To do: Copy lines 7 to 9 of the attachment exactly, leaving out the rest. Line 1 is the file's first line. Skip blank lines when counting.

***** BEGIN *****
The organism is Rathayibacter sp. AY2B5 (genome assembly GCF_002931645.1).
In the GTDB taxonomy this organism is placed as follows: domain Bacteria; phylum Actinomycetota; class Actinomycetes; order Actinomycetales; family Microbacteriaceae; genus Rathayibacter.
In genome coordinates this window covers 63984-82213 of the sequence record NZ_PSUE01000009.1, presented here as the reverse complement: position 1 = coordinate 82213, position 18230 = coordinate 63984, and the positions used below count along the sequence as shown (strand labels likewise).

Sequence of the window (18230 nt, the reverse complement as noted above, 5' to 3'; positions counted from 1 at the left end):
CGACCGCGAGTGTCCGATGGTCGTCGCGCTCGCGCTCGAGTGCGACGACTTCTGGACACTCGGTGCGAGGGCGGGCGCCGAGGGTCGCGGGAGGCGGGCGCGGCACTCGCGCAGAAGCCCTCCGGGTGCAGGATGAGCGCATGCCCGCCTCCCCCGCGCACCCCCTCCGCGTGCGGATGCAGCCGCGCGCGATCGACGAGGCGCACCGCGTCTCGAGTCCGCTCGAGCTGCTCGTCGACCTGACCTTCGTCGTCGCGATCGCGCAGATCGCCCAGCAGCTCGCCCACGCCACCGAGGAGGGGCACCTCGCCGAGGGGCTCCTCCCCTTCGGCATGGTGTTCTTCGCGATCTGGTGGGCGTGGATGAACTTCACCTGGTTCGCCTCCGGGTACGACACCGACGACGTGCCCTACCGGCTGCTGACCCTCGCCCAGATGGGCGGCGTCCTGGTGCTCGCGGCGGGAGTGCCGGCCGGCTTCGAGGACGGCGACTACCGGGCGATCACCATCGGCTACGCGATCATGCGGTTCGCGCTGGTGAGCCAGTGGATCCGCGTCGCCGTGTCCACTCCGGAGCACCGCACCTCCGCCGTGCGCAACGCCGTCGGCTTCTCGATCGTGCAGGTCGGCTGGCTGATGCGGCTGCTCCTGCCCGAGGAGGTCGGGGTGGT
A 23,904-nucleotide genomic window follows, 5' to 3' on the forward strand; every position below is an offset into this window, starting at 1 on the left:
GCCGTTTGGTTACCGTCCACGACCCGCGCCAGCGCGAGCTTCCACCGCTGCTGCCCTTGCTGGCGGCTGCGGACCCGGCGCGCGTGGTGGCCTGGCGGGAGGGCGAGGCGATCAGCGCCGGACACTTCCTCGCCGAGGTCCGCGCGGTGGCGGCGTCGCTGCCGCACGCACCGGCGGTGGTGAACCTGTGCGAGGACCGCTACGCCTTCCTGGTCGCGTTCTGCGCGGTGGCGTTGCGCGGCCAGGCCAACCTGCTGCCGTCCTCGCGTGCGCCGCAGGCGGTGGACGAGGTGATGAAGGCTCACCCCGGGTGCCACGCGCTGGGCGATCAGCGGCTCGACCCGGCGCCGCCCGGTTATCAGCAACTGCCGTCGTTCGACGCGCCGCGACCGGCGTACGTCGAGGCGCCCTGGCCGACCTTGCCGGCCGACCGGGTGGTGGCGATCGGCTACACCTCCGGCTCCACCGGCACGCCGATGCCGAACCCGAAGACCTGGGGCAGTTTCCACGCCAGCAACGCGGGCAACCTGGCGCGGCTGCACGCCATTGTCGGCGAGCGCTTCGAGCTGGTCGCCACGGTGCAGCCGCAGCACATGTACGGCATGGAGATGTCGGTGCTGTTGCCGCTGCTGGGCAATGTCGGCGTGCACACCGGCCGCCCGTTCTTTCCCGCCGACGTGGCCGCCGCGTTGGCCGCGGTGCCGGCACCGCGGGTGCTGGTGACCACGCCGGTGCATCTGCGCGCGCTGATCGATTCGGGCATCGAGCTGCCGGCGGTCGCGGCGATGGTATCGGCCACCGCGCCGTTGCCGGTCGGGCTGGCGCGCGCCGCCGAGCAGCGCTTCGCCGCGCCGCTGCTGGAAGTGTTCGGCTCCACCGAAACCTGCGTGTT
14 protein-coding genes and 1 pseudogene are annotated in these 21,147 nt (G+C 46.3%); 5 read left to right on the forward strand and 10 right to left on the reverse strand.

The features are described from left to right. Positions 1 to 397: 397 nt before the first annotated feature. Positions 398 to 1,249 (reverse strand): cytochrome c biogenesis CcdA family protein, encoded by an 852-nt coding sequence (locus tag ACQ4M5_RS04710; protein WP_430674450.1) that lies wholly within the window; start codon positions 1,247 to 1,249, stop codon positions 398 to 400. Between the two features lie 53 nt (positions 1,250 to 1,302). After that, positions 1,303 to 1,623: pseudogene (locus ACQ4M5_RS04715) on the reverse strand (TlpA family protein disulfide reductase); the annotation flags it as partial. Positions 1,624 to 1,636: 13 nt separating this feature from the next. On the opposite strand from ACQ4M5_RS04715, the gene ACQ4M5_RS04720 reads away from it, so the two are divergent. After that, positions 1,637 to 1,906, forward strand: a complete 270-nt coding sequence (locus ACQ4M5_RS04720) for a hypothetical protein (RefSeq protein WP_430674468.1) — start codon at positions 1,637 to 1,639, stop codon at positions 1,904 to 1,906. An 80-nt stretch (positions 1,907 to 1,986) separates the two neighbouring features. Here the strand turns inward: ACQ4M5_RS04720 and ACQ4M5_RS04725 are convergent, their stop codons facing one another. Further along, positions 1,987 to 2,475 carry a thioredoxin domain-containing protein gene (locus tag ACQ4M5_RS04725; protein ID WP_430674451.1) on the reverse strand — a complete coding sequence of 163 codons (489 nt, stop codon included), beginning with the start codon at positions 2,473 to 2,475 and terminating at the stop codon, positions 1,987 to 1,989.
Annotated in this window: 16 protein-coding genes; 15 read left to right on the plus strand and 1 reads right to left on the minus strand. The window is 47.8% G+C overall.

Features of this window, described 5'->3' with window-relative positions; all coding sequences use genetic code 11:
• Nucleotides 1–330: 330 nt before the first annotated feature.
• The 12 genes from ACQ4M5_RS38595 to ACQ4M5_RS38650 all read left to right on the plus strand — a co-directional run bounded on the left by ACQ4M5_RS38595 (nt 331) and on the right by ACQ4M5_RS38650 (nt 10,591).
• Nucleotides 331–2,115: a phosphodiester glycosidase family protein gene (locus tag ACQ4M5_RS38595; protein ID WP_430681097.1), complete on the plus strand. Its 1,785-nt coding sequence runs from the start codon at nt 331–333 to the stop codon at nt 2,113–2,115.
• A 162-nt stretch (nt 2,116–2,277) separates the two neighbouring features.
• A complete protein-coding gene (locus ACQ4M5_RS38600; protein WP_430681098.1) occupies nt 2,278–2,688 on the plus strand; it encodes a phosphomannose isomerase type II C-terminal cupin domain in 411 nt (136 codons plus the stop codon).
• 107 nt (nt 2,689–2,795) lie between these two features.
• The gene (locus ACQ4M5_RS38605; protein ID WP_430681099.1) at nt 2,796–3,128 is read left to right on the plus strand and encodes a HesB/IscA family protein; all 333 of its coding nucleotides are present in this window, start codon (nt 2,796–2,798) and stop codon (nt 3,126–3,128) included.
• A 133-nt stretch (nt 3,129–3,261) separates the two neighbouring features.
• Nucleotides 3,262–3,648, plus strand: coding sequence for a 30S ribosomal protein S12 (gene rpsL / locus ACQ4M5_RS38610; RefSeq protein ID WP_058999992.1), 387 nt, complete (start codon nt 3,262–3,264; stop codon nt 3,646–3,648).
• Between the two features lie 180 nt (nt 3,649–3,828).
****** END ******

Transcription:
GCCGTTTGGTTACCGTCCACGACCCGCGCCAGCGCGAGCTTCCACCGCTGCTGCCCTTGCTGGCGGCTGCGGACCCGGCGCGCGTGGTGGCCTGGCGGGAGGGCGAGGCGATCAGCGCCGGACACTTCCTCGCCGAGGTCCGCGCGGTGGCGGCGTCGCTGCCGCACGCACCGGCGGTGGTGAACCTGTGCGAGGACCGCTACGCCTTCCTGGTCGCGTTCTGCGCGGTGGCGTTGCGCGGCCAGGCCAACCTGCTGCCGTCCTCGCGTGCGCCGCAGGCGGTGGACGAGGTGATGAAGGCTCACCCCGGGTGCCACGCGCTGGGCGATCAGCGGCTCGACCCGGCGCCGCCCGGTTATCAGCAACTGCCGTCGTTCGACGCGCCGCGACCGGCGTACGTCGAGGCGCCCTGGCCGACCTTGCCGGCCGACCGGGTGGTGGCGATCGGCTACACCTCCGGCTCCACCGGCACGCCGATGCCGAACCCGAAGACCTGGGGCAGTTTCCACGCCAGCAACGCGGGCAACCTGGCGCGGCTGCACGCCATTGTCGGCGAGCGCTTCGAGCTGGTCGCCACGGTGCAGCCGCAGCACATGTACGGCATGGAGATGTCGGTGCTGTTGCCGCTGCTGGGCAATGTCGGCGTGCACACCGGCCGCCCGTTCTTTCCCGCCGACGTGGCCGCCGCGTTGGCCGCGGTGCCGGCACCGCGGGTGCTGGTGACCACGCCGGTGCATCTGCGCGCGCTGATCGATTCGGGCATCGAGCTGCCGGCGGTCGCGGCGATGGTATCGGCCACCGCGCCGTTGCCGGTCGGGCTGGCGCGCGCCGCCGAGCAGCGCTTCGCCGCGCCGCTGCTGGAAGTGTTCGGCTCCACCGAAACCTGCGTGTT
14 protein-coding genes and 1 pseudogene are annotated in these 21,147 nt (G+C 46.3%); 5 read left to right on the forward strand and 10 right to left on the reverse strand.

The features are described from left to right. Positions 1 to 397: 397 nt before the first annotated feature. Positions 398 to 1,249 (reverse strand): cytochrome c biogenesis CcdA family protein, encoded by an 852-nt coding sequence (locus tag ACQ4M5_RS04710; protein WP_430674450.1) that lies wholly within the window; start codon positions 1,247 to 1,249, stop codon positions 398 to 400. Between the two features lie 53 nt (positions 1,250 to 1,302). After that, positions 1,303 to 1,623: pseudogene (locus ACQ4M5_RS04715) on the reverse strand (TlpA family protein disulfide reductase); the annotation flags it as partial. Positions 1,624 to 1,636: 13 nt separating this feature from the next. On the opposite strand from ACQ4M5_RS04715, the gene ACQ4M5_RS04720 reads away from it, so the two are divergent. After that, positions 1,637 to 1,906, forward strand: a complete 270-nt coding sequence (locus ACQ4M5_RS04720) for a hypothetical protein (RefSeq protein WP_430674468.1) — start codon at positions 1,637 to 1,639, stop codon at positions 1,904 to 1,906. An 80-nt stretch (positions 1,907 to 1,986) separates the two neighbouring features. Here the strand turns inward: ACQ4M5_RS04720 and ACQ4M5_RS04725 are convergent, their stop codons facing one another. Further along, positions 1,987 to 2,475 carry a thioredoxin domain-containing protein gene (locus tag ACQ4M5_RS04725; protein ID WP_430674451.1) on the reverse strand — a complete coding sequence of 163 codons (489 nt, stop codon included), beginning with the start codon at positions 2,473 to 2,475 and terminating at the stop codon, positions 1,987 to 1,989.